9

It might be Brix or Plato, which are basically the same. To test, mix up a 10% solution of sugar: 10 grams sugar in 90 grams water. If the scale is Brix, your solution should read 10 at the calibration temperature. If the units are gravity points, it will read 40.


6

Specific gravity measures density, which is mass/volume. If you measured the total mass of your system (3000g + 300g) you would have gotten 3300 grams, but the volume is not 3000 ml because you added the DME and it increases the volume of the solution. If the volume increased by 174 ml you would get 3300/3174 = 1.040 for the density. In other words, the ...


6

They are both very accurate when used correctly. It's really best to use both Refractometer is only accurate for OG readings. Benefit is a few drops for sample instead of 100-200ml. This is very useful when doing several samples trying to hit an OG in the mash/boil process. You still need your hydrometer for fermentation gravity readings and FG. Though ...


5

The biggest issue in doing that is that krausen will get stuck to both your hydrometer and your carboy walls. Even if you wait for the krausen to die off before dumping your hydrometer in, you will still have a bit of a hard time reading it through the krausened carboy walls... But hey, go ahead and try! That is the essence of homebrewing.


5

For the benefit you'd gain from leaving your hydro in there (maybe saving some volume as you won't take samples) I think it wouldn't really be worth your time as I imagine it would be pretty difficult to read without having to clean it off. Also having to open up your fermentor each time to take a reading exposes the wort to possible infection. I usually ...


5

It is called a 'wine thief'. This should be readily available in any homebrew shop. Possibly in several sizes and qualities even.


4

Here's a different approach to answering your question. Another completely valid, and backwards way of asking your question would be to ask: "How did people know that a hydrometer was an indicator of the beer being done?" The hydrometer really doesn't tell you that your beer is "done". What it tells you is that the sugars have been converted by yeast into ...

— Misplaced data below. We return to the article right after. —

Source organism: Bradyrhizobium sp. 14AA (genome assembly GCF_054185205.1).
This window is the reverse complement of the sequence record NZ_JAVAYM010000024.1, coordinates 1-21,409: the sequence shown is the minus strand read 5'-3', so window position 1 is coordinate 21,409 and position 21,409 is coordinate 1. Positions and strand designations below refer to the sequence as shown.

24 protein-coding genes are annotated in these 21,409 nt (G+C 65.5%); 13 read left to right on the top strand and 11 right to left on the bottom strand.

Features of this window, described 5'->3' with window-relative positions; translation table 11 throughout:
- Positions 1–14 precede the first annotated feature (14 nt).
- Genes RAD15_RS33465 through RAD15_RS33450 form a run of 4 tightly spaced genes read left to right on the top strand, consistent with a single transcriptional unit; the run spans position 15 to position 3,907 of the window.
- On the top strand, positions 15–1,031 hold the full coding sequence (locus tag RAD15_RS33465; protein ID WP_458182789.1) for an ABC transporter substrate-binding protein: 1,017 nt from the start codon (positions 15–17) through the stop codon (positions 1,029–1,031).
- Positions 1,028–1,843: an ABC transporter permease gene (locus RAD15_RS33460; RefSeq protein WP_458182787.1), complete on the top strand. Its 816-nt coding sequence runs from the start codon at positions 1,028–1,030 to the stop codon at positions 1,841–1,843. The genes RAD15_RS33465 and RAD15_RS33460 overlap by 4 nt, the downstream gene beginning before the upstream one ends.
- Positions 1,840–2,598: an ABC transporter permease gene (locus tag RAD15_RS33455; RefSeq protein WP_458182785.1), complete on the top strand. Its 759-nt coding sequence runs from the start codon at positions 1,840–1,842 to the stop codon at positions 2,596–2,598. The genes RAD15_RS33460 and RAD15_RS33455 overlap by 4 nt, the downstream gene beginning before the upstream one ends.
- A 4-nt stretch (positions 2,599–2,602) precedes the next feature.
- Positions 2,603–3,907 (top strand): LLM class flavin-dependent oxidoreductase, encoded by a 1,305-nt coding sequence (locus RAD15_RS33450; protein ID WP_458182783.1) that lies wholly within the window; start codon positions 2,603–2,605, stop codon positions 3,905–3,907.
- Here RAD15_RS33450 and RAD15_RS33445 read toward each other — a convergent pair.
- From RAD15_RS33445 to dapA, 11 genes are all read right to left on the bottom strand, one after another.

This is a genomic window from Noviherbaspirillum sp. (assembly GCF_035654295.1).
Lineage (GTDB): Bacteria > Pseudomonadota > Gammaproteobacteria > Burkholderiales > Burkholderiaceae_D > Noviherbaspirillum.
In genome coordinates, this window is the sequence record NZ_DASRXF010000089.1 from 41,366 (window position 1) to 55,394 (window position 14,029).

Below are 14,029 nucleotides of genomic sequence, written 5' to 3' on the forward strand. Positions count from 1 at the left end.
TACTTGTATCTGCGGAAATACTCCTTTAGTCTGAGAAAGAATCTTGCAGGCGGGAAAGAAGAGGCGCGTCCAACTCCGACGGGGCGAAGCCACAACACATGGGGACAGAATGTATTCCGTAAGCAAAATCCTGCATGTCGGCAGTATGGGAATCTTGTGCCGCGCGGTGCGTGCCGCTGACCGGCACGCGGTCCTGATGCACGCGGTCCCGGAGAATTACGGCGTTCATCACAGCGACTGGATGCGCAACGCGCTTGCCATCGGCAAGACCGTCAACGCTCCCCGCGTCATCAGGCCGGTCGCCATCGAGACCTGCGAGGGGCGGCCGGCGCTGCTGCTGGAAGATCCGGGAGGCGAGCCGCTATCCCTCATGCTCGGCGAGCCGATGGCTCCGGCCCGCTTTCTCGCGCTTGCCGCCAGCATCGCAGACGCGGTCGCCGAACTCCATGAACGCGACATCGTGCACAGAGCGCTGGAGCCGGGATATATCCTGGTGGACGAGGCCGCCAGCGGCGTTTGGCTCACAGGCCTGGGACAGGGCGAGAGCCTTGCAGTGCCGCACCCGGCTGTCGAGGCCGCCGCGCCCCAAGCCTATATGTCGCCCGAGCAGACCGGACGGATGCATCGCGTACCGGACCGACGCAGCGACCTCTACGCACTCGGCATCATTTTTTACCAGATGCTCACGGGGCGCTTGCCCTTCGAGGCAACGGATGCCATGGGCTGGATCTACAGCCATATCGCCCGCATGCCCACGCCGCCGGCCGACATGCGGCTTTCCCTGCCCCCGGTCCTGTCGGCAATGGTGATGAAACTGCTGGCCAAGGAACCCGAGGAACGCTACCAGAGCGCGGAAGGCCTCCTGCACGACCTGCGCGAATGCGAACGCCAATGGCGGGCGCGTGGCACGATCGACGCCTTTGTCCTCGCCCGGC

4

If it was an extract batch, it's easier to calculate the OG than to measure it. If it was all grain and you know your efficiency, we can calculate it pretty closely from the recipe.


4

I haven't used a hydrometer in years. I think they are worthless and you waste a fair amount of beer using one. You can do a very close estimate of your alcohol content by just using only a refractometer. I used a similar formula when making wine and remembered it for using it with beer too. I won't post the formula here (it's at this website). I never ...


3

Quick but not very helpful answer, I am pretty sure there is some sort of equation that can be used for this I am not sure where I have seen it. I am going to do some digging through some book and the interwebs for you and will update here if/when I find it. Found it, it assumes T is in C. SG(true) = SG(indicated) x [ 1.0 - 0.00025[ T(actual) - T(...


3

The Beerbug is simple on how it gets its SG readings. It uses a weighted buoy, or other contraption that sinks in the wort. then it reads how much it weighs, the lighter it is the thicker the wort. heavier it weighs, thinner or lower gravity of the wort...... If you look at these links, beerbug review 1 and 2 you can plainly see the weighted buoy ...


3

You can always measure the specific gravity of any liquid with a hydrometer, but unless you know the starting gravity (as in, pre-fermentation), the reading won't actually tell you much. This on top of the fact that the byproducts of a mixed fermentation (alcohol, acetic or lactic acid, &c) will all have different densities makes a hydrometer reading ...


3

Refractometer that others mentioned here are very easy to use. Since there are many correction calculators available online, the error of reading won't be terrible. Seems that no one suggested the use of pycnometer. I believe it is most precise "tool" for estimating gravity. The way it works is similar to what @mboren described.


3

Even with champagne yeast, fermentation shouldn't take more than a couple of days to complete fully. At the eighteen day mark, what you're seeing is degassing of the cider, where residual CO2 from the fermentation is escaping the liquid, not fermentation. At this point, your cider has complete fermentation, and should be aged as necessary before being ...


3

Which of these two tools is more accurate/precise in taking gravity measurements? Hydrometer. In my experiance. It could be my cheap refractometer but i've noticed some inaccurate readings and I therefore don't trust it completely. I use the refractometer during the boil and fermentation just to get a general idea, but always a final reading with a ...